ESPE Abstracts (2014) 82 P-D-2-2-334

New-Onset Type 2 Diabetes Presenting with Hyperglycaemic Hyperosmolar State in a Renal Transplant Patient on GH Treatment

Francesca Harrington, Taffy Makaya & Helen Wolfenden


Oxford University Hospitals NHS Trust, Oxford, UK


Background: Hyperglycaemic hyperosmolar state (HHS) is a life-threatening condition rarely seen in paediatrics. It is however becoming increasingly recognised with the growing incidence of childhood type 2 diabetes mellitus (T2DM).

Objective and hypotheses: We present a child with Bardet–Biedel syndrome (BBS), with new-onset T2DM presenting in HHS, and discuss the dilemmas encountered in his management due to multiple co-morbidities, including renal replacement therapy, and GH deficiency.

Method: A 16-year-old Asian boy with BBS presented with hyperglycaemia (45.7 mmol/l) on routine 6-weekly follow-up. Medical history included chronic renal impairment, requiring a renal transplant, isolated GH deficiency and obesity. GH treatment was suspended peri-transplant and restarted 4-month post-transplant. He was also on prednisolone and tacrolimus. His father and brother had T2DM.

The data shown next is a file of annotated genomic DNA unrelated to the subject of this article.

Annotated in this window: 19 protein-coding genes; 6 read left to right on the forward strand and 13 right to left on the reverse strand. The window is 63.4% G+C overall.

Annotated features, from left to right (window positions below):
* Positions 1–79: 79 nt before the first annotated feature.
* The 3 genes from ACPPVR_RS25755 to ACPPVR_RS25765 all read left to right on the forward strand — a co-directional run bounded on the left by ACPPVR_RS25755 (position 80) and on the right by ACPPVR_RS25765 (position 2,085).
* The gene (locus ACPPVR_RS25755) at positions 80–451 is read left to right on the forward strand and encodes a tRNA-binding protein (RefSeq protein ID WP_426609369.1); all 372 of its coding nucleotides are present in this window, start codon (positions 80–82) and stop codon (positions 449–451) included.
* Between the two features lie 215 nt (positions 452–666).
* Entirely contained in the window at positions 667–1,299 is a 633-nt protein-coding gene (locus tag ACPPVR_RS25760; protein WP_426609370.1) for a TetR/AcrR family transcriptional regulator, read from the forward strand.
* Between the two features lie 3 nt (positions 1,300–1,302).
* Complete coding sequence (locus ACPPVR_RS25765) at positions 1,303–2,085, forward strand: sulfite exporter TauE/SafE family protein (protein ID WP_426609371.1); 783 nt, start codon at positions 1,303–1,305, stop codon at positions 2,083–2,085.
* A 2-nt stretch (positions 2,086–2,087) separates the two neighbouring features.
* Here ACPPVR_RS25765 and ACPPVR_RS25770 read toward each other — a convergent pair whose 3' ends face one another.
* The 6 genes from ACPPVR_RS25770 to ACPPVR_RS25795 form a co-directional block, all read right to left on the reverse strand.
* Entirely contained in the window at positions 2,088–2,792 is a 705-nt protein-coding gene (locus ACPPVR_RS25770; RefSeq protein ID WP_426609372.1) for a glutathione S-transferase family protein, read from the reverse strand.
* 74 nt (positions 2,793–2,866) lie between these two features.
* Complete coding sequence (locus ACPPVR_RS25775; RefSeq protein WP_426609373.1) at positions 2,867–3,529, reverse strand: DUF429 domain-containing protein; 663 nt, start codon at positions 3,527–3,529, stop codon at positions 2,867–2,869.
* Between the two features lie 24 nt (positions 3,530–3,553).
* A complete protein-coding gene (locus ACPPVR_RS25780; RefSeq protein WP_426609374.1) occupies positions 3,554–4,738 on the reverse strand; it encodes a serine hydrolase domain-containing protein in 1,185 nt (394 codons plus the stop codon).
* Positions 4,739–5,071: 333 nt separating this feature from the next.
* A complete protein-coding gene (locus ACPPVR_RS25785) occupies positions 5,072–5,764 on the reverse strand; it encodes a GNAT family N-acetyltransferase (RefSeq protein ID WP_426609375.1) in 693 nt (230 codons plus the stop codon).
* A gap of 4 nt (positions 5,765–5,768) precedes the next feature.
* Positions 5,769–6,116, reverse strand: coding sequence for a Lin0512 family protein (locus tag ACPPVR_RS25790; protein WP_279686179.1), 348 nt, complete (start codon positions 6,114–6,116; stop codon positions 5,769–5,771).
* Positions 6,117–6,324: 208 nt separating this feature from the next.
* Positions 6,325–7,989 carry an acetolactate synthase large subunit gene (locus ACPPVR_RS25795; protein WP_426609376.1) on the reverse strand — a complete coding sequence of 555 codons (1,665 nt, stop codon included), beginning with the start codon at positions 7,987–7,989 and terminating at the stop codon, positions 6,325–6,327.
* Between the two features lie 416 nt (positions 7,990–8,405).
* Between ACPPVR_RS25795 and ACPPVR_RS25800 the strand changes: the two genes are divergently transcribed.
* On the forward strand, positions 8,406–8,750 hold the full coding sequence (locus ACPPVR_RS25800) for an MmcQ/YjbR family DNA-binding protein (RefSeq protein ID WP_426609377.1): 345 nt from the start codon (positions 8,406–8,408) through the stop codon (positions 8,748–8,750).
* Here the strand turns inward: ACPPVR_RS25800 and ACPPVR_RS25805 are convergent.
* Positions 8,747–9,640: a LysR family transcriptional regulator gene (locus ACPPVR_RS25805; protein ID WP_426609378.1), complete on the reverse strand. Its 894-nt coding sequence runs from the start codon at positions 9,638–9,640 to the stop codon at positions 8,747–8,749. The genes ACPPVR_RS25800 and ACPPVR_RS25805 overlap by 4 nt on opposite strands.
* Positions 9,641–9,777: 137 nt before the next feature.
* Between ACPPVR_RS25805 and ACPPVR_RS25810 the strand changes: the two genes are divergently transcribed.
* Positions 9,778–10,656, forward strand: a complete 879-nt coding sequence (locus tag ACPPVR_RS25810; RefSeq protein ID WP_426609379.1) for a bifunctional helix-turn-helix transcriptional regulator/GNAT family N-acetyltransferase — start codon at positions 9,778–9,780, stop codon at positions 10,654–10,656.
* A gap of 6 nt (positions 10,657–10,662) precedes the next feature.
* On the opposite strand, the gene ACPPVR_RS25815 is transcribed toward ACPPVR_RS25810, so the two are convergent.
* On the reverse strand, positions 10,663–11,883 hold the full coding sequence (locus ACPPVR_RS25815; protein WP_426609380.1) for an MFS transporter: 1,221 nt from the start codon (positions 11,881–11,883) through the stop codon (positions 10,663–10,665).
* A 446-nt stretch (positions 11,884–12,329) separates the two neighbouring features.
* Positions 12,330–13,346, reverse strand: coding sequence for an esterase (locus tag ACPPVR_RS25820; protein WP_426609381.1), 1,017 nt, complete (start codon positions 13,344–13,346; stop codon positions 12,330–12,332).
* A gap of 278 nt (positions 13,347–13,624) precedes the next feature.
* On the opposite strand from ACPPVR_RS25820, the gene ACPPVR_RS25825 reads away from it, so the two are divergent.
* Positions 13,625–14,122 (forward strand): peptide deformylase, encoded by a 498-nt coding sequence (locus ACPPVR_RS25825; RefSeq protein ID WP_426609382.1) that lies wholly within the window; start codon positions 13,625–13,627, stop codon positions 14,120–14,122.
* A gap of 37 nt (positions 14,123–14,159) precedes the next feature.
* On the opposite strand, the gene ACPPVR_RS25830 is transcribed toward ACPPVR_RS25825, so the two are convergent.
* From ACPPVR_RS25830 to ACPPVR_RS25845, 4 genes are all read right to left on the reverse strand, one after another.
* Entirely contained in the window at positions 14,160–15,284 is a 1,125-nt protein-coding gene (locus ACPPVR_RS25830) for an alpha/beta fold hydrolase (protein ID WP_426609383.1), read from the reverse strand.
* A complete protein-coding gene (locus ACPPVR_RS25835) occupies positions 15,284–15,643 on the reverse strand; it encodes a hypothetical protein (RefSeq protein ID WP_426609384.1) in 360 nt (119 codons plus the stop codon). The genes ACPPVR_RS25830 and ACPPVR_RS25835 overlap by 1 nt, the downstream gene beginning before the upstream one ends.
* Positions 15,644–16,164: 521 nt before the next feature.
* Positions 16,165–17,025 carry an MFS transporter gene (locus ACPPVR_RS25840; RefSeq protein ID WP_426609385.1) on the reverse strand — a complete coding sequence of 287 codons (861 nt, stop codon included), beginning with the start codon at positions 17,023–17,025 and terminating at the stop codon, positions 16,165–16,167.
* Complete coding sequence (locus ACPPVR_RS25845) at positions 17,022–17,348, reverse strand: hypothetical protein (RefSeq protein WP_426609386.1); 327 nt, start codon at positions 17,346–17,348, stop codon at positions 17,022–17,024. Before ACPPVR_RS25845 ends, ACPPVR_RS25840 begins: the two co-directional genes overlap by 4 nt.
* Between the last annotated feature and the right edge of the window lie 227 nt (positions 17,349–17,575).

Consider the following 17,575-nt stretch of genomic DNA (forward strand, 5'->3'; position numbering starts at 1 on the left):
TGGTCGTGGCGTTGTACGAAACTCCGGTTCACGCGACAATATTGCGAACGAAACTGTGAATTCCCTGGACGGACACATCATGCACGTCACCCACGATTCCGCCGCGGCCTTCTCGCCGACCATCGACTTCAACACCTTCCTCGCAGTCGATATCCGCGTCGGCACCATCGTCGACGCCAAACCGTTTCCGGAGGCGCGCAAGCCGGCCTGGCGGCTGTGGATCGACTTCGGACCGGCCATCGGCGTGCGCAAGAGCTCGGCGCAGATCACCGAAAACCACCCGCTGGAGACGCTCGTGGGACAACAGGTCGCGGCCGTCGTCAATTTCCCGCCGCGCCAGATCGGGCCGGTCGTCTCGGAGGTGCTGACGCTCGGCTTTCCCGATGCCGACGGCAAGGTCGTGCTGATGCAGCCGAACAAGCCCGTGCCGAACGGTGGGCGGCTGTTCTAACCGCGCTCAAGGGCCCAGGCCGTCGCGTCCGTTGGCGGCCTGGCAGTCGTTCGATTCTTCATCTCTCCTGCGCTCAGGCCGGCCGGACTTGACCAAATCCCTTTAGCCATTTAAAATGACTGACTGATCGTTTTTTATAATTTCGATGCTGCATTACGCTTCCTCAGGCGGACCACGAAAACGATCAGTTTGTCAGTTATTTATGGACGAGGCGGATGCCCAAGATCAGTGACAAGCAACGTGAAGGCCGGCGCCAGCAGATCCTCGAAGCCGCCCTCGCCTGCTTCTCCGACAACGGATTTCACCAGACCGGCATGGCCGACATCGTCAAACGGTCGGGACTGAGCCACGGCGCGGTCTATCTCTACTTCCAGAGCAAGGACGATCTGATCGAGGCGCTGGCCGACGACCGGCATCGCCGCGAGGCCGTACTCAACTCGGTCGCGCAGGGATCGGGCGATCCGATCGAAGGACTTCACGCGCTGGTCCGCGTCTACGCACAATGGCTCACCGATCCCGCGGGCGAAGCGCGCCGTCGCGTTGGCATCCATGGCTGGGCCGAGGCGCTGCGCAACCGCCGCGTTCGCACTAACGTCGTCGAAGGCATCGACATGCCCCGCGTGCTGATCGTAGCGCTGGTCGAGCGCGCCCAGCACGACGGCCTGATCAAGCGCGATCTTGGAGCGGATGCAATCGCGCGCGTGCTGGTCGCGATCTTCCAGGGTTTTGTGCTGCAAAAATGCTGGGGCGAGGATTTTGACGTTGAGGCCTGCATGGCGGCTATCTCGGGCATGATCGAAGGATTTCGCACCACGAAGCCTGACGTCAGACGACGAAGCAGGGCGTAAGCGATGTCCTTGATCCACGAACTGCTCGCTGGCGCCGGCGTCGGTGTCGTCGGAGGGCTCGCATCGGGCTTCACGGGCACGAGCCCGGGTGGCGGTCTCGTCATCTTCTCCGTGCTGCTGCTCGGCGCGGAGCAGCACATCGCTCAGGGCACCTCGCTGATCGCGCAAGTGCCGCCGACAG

Results: Further investigations revealed HHS (ketones 0.1 mmol/l, pH 7.38, osmolarity 311 mOsmol/kg). Acute management included fluid resuscitation and i.v. insulin. He is now stable on daily glargine. HbA1c is now 6.9%, he has lost weight, renal function is stable and he is off GH therapy.

Conclusion: Our patient had multiple risk factors for T2DM: a predisposing syndrome, obesity, family history of T2DM, a high-risk ethnic background, steroid/tacrolimus treatment, on-going puberty, and GH therapy. There was significant family anxiety about the influence of GH in triggering the T2DM, and the impact of the high HbA1c on the transplanted kidney. While the influence of GH on the development of T2DM remains controversial, in this particular case, given the significant risk factors for T2DM, re-analysis of the risk-benefit analysis of continuing GH treatment post-transplant was warranted. Patients with syndromes predisposing to metabolic syndrome, like BBS, require cautious management. In complex cases with significant T2DM risk, including where diabetogenic medications are prescribed, screening for diabetes is essential, to ensure early treatment and preserve renal function in what is likely to be a precious kidney.

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